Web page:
Take a bite of Manhattan
For some couples, honeymoon destinations in far away places with exotic-sounding names have great appeal. The idea of an active getaway with diving, hiking and exploration certainly has appeal. Others want to do no more than toss a towel on beach, lather on the sunscreen and read a good book (something most couples don’t have time for in the weeks before their wedding). Both sound interesting but for myself, I’ll take Manhattan.
I am an urban explorer who likes the beach, the backwoods and who has the ability to get onboard a sailboat in smaller doses – say two, three days. Manhattan as an island offers just that: Bright lights, big city and less than four hours away from the Hamptons, Adirondacks, chi-chi Saratoga, swell Newport and enchanting Amish country. Give me those options and I’m happy, honeymoon or not.
If it’s raining in Manhattan, one can check out The Metropolitan Museum of Art, shop at Saks Fifth Avenue or dine anywhere from Harlem to Chinatown on cuisine miles way from Cajun or Creole – Ethiopian, anyone? If the weather’s great, there’s Central Park for jogging, picnics and gondola rides and Bryant Park for free music and outdoor music, not to mention Wi-Fi en plein air. There is the opera, the symphony, the ballet, Carnegie Hall… but I get ahead of myself.
New York is cosmopolitan chic. It is also surprisingly affordable, easy to navigate, requires no car and can be reached on my good days in 2 hours and 40 minutes on several non-stops between New Orleans and three airports in the New York area: JFK, LaGuardia and Newark, N.J. JFK and LaGuardia are easy taxi rides into Manhattan, the 12-block-wide island most people, except die-hard Yankee fans, think of as “New York.” Newark is a 10 minute train ride to Penn Station in the heart of Midtown (taxis double their fare across state lines, so I’d opt for the train and save the money for drinks at “21,” the landmark bar/restaurant on 52nd Street).
In large, at Euro-glam hotels such as the Peninsula, St. Regis, Waldorf and Carlyle, one can drop big bucks and hang with the caviar and champagne set. Less pricey slick, sleek fashionista places to sleep, eat and drink include W Hotels, Paramount and SoHo Grand. In between, there are legions of accommodations from storied name fame to boutique hotels, even bed-and-breakfasts. Inside skinny: With the exception of NYC Marathon weekend and Thanksgiving, almost every hotel in Manhattan has special, deeply discounted weekend rates. Work with the sales department or travel agent and you’ll find most rates can be extended.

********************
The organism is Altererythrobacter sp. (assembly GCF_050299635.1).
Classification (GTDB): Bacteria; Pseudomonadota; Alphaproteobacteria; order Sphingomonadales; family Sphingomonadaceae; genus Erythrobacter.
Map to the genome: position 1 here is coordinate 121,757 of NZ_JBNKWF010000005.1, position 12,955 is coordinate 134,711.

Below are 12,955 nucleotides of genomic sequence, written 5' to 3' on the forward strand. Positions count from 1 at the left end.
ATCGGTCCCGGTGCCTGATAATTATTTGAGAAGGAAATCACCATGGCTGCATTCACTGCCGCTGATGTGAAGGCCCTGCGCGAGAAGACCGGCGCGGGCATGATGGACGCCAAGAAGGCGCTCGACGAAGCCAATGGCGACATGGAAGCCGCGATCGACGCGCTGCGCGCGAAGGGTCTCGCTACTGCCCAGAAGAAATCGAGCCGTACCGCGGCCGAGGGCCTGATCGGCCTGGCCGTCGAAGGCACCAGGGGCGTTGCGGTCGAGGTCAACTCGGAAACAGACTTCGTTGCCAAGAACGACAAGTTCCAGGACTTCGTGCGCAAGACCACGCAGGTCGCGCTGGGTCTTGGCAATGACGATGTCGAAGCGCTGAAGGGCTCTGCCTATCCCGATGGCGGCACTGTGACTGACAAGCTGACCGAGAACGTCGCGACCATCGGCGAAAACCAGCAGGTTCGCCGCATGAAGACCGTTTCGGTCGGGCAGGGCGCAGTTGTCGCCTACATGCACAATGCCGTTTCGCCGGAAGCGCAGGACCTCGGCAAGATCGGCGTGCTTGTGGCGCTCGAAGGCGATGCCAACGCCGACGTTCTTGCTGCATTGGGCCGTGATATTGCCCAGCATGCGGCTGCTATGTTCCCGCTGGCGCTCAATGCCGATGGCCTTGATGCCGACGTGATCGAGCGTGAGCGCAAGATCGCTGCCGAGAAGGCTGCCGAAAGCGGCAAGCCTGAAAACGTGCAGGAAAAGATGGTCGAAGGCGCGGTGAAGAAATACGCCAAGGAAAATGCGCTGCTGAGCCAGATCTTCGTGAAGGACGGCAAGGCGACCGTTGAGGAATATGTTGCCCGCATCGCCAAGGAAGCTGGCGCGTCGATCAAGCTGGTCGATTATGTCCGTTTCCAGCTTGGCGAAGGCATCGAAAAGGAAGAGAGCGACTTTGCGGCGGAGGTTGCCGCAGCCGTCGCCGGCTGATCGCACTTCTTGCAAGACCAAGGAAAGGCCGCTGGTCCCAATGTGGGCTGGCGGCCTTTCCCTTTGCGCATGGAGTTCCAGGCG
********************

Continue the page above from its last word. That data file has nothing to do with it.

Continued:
Taking the car factor out of a honeymoon is a plus for the cost-conscious couple. Taxis are reasonable, clean and most take credit and debit cards. Only ride in “Yellow Cabs” or licensed car services that are legitimate transport. Taxis are readily available except during rush hour, when it rains and around theater time. Public transport, including subways and buses, is easy and safe (I’ve taken them alone up to 10 p.m. in most parts of town). And a MetroCard, available at most newsstands and subway stations, works for both. Nothing beats a good pair of shoes; Manhattan is a walking town, so pack sturdy, attractive city shoes because running shoes mark you as an out-of-towner. Tip: The center light atop a taxi is on when available for hire and it’s dark when occupied. All lights on means the cab is off-duty – it may or may not stop.
With the exception of February and March, New York has four wonderful seasons. But trust me, it’s never New Orleans hot! In summer, there are lovely nights filled with free concerts and performances all over town which often require nothing more than a blanket, a picnic from a nearby deli (tuck wine or beer deep in the bag; there are strict no drinking on the street laws) and find a spot to sit to enjoy a promise of a temperature drop as the sun disappears behind a spectacular skyline.
In fall, leaves change, the pace quickens, cultural season gets in full swing and seasonal clothes come out (the natives don’t wear shorts, linen or white after Labor Day, no matter the climate). “Autumn in New York” is, as the song implies, splendid. Spring comes late and gently; crocuses push through snow, forsythia and redbuds appear, layers of clothing cautiously begin to be removed and then one fine day in late April, pear, dogwood and cherry trees blossom. Everyone forgets winter, love is in the air and the city goes a bit gaga.
But it’s Thanksgiving through New Year’s that New York really becomes magical. It’s cold, holiday lights go up (Manhattan honors Christian, Jewish, Hindu and Muslin celebrations), store windows are filled with scenes of wonder, the ice skating rinks reopen and flags flutter around the huge the huge tree at Rockefeller Center. During the day the winds get blustery; at night, the color of the sky looks like blue velvet scattered with rhinestone stars. There is hardly any place more romantic than New York. Take the Staten Island Ferry (it’s free and passes the Statue of Liberty), walk the Promenade at Lincoln Center, stand in front of Tiffany’s on Fifth Avenue or stroll Park Avenue during the holidays. The town looks like a holiday card, smells of roasted chestnuts from street vendors and churches and stores pipe out holiday music for all to sing. I’m in a New York state of mind and I just spotted a great airfare on Jet Blue. Whoa, I am out of here!
Diane Sustendal is a native of New Orleans who lived on New York’s Upper East Side for 23 years. She is happy to share tips and tidbits for prospective honeymooners in New York and many other worldwide destinations.